Amongst several long-term projects, Thales has been contracted recently to develop the NATO Deployable Communication Information System (DCIS). This communication system is designed to support each NATO country plus several allied affiliates, including the ADF. It will be used by NATO readiness forces to support component level down to brigade level command.
“When you’re dealing with interoperability, you have to be able to deal with it at all levels of the service stack. You have to be able to operate at the transmission level, radio level, through the networking, up through the core services and even the data formats you’re sharing and the applications that sit on top and present information to the end user.”
The principles established by Thales in the Afghan Mission Network (AMN), their continued work with NATO on DCIS, along with support to the ADF across the Middle East, have served as the foundational building blocks for future innovation.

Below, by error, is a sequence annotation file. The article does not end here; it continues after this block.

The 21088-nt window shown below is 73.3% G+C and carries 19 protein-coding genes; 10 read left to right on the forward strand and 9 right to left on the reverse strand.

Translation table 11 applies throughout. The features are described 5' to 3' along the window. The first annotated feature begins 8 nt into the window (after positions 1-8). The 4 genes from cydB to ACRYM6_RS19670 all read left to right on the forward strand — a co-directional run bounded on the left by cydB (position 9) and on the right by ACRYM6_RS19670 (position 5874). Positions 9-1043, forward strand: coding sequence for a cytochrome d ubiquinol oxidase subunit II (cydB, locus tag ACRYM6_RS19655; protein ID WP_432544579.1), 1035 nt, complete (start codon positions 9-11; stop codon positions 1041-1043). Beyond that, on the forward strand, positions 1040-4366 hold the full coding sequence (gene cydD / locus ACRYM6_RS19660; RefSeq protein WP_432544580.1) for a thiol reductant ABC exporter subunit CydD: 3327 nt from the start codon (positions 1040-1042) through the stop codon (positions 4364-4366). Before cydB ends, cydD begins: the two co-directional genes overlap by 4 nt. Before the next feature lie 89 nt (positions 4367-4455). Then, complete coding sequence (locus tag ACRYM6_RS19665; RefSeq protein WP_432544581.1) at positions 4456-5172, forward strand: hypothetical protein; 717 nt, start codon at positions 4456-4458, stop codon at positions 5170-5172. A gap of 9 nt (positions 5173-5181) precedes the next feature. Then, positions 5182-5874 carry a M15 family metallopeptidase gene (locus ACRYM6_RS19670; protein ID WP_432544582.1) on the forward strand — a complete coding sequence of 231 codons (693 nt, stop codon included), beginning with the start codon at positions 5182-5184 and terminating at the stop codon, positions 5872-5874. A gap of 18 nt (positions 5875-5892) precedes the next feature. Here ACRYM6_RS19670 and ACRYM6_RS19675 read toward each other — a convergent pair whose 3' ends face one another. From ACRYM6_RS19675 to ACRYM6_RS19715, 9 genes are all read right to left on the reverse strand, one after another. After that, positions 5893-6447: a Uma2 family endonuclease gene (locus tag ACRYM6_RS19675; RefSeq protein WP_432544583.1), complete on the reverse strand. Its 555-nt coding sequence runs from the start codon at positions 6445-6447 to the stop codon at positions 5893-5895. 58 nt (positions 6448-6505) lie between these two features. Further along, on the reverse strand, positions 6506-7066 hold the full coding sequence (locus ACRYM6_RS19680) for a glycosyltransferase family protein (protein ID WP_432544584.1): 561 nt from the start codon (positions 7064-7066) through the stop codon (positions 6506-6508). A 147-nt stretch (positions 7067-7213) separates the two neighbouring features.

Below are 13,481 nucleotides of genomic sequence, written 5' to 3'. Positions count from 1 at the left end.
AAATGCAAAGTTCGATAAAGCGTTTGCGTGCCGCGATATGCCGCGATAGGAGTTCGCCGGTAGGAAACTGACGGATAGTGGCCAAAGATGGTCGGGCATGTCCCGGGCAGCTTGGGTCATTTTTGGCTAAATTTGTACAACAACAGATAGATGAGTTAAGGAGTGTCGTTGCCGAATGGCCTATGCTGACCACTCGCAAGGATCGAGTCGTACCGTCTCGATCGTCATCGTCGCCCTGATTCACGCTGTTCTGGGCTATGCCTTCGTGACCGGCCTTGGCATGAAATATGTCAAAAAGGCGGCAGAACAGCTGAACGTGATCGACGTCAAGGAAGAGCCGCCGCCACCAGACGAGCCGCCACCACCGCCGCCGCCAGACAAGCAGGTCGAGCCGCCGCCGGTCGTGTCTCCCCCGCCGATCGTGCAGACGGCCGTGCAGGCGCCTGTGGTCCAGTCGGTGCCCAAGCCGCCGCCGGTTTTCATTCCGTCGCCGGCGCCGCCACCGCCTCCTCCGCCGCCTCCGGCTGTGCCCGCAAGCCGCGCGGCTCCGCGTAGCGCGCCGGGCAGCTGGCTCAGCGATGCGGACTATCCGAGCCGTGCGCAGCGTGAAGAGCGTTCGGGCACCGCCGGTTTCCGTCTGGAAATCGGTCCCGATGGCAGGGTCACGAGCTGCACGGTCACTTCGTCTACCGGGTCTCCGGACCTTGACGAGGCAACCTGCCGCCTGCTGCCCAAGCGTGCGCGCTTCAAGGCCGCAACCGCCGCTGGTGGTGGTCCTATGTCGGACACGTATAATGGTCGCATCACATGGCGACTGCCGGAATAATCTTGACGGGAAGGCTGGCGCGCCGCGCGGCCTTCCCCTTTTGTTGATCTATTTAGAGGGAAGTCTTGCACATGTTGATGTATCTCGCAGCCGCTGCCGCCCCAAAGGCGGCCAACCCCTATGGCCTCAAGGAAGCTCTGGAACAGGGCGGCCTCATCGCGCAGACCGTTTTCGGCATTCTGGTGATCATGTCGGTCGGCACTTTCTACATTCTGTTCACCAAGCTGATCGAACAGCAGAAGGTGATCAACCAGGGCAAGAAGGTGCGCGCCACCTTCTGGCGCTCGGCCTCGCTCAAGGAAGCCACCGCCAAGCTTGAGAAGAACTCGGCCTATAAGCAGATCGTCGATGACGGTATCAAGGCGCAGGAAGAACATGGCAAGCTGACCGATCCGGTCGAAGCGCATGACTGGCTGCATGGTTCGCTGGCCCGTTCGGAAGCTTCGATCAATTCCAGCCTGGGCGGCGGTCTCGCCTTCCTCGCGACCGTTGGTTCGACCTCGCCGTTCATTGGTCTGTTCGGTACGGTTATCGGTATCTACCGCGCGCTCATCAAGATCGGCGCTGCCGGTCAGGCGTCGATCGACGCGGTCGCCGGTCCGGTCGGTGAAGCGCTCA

Interoperability at the tactical edge
The common thread throughout both of these projects has been that they improve interoperability at the tactical edge, aiding warfighters and ensuring they have access to up-to-date information.
The ADF and all other militaries deal with similar challenges at the tactical edge.
The goal, as with everything Thales does, is ultimately to aid the warfighter. Improved interoperability means that leaders at the joint or decision-making level can receive real-time data from the field quickly, including information from partners. They can make actionable decisions or relay information to the right person at the right time. Interoperability also aids warfighters working off of otherwise limited information to make their decisions with a fuller understanding of context.
“Getting the processing down with artificial intelligence and machine learning to aid with decision-support — especially if you go into a disconnected mode where you’re operating on your own — you need as much help as you can get,” said McLaughlin.